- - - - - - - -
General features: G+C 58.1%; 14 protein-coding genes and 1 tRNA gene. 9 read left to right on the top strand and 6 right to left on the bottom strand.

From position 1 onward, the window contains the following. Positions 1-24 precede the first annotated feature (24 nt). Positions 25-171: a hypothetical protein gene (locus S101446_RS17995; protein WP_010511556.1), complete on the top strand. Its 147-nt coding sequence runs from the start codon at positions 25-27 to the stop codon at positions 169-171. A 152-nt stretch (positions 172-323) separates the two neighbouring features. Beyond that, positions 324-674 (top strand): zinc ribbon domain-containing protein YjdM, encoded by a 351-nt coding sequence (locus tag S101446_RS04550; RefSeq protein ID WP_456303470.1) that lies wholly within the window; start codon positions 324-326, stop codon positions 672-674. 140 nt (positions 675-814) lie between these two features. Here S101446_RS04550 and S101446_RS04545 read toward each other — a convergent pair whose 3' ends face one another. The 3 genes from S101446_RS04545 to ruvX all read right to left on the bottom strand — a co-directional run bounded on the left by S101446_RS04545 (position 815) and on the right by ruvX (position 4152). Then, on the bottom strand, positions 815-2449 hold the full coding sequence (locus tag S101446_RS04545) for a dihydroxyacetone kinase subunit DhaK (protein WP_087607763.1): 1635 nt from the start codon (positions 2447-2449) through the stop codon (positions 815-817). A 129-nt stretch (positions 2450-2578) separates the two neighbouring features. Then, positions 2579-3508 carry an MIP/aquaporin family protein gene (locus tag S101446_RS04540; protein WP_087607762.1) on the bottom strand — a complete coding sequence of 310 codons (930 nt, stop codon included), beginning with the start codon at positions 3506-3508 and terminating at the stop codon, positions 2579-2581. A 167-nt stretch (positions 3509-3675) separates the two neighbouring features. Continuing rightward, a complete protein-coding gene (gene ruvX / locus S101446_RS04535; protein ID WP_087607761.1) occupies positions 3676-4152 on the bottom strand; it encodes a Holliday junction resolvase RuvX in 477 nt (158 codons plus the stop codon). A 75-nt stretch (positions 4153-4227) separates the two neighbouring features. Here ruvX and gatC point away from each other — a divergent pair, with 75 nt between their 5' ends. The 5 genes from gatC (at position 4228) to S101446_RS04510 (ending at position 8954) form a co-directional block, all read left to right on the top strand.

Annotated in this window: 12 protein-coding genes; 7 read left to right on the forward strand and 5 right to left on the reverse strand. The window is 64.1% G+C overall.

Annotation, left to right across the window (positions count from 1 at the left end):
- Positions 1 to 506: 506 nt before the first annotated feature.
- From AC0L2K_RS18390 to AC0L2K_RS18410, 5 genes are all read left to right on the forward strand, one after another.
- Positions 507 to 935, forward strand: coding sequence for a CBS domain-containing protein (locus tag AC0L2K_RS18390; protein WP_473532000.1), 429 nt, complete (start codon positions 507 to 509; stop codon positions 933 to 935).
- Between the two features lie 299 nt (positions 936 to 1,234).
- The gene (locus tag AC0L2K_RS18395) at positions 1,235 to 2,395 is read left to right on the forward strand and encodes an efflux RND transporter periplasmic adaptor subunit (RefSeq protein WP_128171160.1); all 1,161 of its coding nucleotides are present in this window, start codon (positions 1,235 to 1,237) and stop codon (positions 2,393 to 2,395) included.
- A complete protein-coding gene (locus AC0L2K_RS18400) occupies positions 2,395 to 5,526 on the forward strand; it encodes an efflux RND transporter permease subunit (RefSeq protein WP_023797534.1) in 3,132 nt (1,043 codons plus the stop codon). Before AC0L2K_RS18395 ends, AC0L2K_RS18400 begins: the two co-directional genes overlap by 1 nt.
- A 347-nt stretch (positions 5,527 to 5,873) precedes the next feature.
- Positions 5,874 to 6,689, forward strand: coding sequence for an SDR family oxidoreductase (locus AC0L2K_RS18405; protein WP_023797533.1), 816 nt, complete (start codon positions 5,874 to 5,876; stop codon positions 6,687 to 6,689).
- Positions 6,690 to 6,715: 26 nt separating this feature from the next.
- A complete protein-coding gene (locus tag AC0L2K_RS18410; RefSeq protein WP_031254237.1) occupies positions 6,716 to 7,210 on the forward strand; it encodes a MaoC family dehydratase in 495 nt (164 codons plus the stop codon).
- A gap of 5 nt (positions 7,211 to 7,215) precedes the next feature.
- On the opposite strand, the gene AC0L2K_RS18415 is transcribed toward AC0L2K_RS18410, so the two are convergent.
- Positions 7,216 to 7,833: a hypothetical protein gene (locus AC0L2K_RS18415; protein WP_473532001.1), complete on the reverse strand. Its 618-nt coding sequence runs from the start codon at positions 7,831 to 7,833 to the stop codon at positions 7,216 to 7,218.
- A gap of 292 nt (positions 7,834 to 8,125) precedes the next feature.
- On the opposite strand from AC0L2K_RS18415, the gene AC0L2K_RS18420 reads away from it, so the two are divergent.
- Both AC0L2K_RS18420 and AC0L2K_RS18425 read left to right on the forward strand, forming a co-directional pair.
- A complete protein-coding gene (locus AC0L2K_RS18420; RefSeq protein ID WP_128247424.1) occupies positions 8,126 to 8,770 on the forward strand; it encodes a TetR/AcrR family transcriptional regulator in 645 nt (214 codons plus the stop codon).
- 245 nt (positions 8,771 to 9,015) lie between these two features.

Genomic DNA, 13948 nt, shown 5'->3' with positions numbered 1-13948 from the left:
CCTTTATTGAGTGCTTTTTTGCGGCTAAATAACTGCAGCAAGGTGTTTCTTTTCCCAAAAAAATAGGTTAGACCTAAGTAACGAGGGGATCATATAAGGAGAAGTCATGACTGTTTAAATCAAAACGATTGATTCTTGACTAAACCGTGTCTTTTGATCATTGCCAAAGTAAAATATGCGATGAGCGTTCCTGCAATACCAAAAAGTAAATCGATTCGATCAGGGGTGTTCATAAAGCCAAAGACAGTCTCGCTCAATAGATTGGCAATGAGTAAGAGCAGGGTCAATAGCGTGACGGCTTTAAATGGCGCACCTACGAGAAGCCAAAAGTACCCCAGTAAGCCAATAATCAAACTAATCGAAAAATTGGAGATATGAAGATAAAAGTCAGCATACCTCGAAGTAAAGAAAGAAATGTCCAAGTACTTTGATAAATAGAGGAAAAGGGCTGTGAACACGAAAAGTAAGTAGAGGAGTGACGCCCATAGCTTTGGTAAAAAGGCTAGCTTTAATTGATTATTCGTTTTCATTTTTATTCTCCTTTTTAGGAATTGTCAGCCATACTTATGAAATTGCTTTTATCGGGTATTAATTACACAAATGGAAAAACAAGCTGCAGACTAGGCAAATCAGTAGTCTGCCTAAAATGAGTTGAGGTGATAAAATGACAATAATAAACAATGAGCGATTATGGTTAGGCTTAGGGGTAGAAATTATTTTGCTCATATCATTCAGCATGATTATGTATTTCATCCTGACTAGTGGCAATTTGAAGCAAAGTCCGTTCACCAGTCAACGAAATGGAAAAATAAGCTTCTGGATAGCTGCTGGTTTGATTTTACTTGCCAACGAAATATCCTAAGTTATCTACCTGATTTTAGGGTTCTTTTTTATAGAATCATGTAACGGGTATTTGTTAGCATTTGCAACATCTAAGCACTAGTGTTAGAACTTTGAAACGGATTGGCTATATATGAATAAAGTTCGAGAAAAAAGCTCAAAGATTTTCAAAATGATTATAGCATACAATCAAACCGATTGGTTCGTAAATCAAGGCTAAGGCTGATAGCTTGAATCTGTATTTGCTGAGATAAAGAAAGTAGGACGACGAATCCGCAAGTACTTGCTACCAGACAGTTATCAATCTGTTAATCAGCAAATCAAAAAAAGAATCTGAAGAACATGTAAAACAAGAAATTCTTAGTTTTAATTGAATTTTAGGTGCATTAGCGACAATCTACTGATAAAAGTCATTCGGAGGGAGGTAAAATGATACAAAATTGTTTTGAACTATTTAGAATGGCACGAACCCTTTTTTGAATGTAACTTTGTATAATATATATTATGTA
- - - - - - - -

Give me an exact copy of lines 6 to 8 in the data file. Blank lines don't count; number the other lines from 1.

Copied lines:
- From AC0L2K_RS18390 to AC0L2K_RS18410, 5 genes are all read left to right on the forward strand, one after another.
- Positions 507 to 935, forward strand: coding sequence for a CBS domain-containing protein (locus tag AC0L2K_RS18390; protein WP_473532000.1), 429 nt, complete (start codon positions 507 to 509; stop codon positions 933 to 935).
- Between the two features lie 299 nt (positions 936 to 1,234).